Psychedelic garage rock band Osees have been running across fans’ minds recently, pulling out all the stops in an effort to kickstart a new era after switching names from Oh Sees. But while Osees’ most recent tunes are in the same vein as their older work, this hasn’t stopped the band from releasing memorable music — all in an impressively short time frame.
Those still trying to take in the band’s last release and livestream have a lot on their plate, thanks to Osees hammering out a new album just a month after dropping Protean Threat. Metamorphosed, released Oct.16, finds the band continuing with progressive rock and krautrock influences, which manifest as a meaty, mature record.
A riveting opener, “Saignant” is furious, gloriously crunchy and distorted. It’s an extremely loud and energetic start to an album, the raspy, screaming vocals barely audible over the keyboard’s warbling and the looming fuzz. The vocals even border on sounding like those found in the metal genre, which is quite out of Osees’ element, but the instrumentals ground the track in known territory for the band.
The much clearer “Electric War” tones down the intensity established on “Saignant.” But the song is still as dirty as it gets, embodying Osees’ well-known garage rock style, complete with soulful guitar fills that sound just a little twangy — weird enough to keep listeners engaged and on their toes for whatever twist that comes next.
Metamorphosed only has five songs, but don’t let that fool you. The last two tracks are about 14 minutes and 23 minutes, respectively, and aren’t unusual endeavors for Osees. It’s an age-old jam technique the band has mastered on previous releases and continues to elevate with “The Virologist” and “I Got a Lot.”
Drawing listeners in with a light, breezy intro, “The Virologist” is relatively mild. The song doesn’t employ any excessively complicated musical tricks — it’s still loud and thumping, however. For casual listeners who may not be used to long, progressive rock, the song may get boring after a few minutes. But for fans of the style, the song is nothing short of hypnotic.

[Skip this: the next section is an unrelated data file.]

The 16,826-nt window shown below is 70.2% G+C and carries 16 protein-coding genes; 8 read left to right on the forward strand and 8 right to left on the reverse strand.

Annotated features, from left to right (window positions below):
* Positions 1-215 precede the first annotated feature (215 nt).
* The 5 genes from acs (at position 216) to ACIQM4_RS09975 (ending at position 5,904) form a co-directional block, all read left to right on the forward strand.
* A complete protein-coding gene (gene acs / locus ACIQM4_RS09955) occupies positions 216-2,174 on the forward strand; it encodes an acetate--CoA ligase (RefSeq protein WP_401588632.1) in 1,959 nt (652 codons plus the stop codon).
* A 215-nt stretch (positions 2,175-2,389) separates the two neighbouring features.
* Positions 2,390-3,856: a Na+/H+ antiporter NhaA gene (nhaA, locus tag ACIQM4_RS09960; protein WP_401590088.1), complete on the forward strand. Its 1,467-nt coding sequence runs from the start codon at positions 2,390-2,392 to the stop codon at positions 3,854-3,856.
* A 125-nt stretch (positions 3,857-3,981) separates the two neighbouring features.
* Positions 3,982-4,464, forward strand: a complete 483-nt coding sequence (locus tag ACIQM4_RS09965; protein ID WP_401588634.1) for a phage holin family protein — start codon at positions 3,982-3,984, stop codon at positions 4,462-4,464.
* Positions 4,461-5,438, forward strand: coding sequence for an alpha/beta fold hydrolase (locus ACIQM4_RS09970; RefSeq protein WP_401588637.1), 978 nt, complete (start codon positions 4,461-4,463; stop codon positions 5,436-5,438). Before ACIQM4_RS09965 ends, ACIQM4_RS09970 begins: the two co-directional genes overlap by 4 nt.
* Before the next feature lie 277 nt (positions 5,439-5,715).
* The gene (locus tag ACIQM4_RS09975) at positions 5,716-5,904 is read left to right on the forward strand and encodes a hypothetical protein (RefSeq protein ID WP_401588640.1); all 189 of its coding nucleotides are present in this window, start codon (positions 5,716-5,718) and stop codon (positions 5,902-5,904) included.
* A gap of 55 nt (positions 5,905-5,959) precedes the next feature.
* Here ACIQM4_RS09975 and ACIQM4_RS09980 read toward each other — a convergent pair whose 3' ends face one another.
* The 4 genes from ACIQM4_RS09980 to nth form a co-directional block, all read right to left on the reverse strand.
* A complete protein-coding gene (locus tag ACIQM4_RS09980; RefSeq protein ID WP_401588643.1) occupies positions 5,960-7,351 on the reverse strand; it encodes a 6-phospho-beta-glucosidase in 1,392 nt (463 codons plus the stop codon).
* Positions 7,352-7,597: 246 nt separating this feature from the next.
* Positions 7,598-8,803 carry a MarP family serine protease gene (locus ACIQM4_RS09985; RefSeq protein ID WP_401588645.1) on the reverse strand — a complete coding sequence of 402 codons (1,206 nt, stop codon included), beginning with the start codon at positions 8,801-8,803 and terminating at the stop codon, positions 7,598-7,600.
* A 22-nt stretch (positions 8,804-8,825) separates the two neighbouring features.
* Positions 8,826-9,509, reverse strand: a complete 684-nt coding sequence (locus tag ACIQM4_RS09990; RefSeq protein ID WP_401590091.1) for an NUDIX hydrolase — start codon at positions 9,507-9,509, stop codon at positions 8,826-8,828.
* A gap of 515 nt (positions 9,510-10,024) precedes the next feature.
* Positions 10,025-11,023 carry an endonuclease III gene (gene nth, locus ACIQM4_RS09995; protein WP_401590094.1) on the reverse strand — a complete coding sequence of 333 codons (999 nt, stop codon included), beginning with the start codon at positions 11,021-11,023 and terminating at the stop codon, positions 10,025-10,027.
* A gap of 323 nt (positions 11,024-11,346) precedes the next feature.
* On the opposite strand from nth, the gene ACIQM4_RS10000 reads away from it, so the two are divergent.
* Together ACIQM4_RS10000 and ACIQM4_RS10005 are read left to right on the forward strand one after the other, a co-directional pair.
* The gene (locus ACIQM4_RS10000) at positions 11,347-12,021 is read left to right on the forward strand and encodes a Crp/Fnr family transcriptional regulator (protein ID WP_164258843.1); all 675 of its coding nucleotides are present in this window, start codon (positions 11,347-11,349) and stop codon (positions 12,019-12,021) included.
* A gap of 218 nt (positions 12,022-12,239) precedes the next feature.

This purely instrumental track is fully immersive, and listeners will undoubtedly find themselves dissecting each beat and synth effect as the notes wash over their ears. The drums are incessant, the same rhythm infallibly repeating the length of the song. Frontman John Dwyer throws in some rich guitar work in the last few minutes, which is rattling, to say the least, evoking the same feelings as waking up from a dream.
But the 23-minute-long elephant in the room is “I Got a Lot,” the most charged song on the album, making up over half of the entire record. The song hints at gears churning inside the Osees machine and the band’s thought process in releasing album after album. Starting out with a pattering beat, Dwyer first croons, “I’ve got a lot on my mind,” but later transitions to the message, “You’re going out of your mind.” The lyrics slowly continue descending into paranoia and anxiety, but as the song winds down, the gibberish replacing the vocals almost goes unnoticed.
The band has yet to release a bad album, and Metamorphosed simply adds another trophy to Osees’ already vast and illustrious discography. The record gives listeners more of the genre-bending, complex tapestries of music that the artist has mastered. Each song builds on the album’s and the band’s “metamorphosis,” breaking out of their cocoon and emerging as a beautiful progressive rock butterfly.
Discovering Metamorphosed is a gratifying moment for fans who longed for more of Osees’ progressive monster tracks last seen on 2019’s Face Stabber. Though Protean Threat is a comprehensively better release due to its diversity of genres and adherence to punchier formulas, Metamorphosed sounds comfortingly familiar while bringing refreshing instrumentals and themes to the table.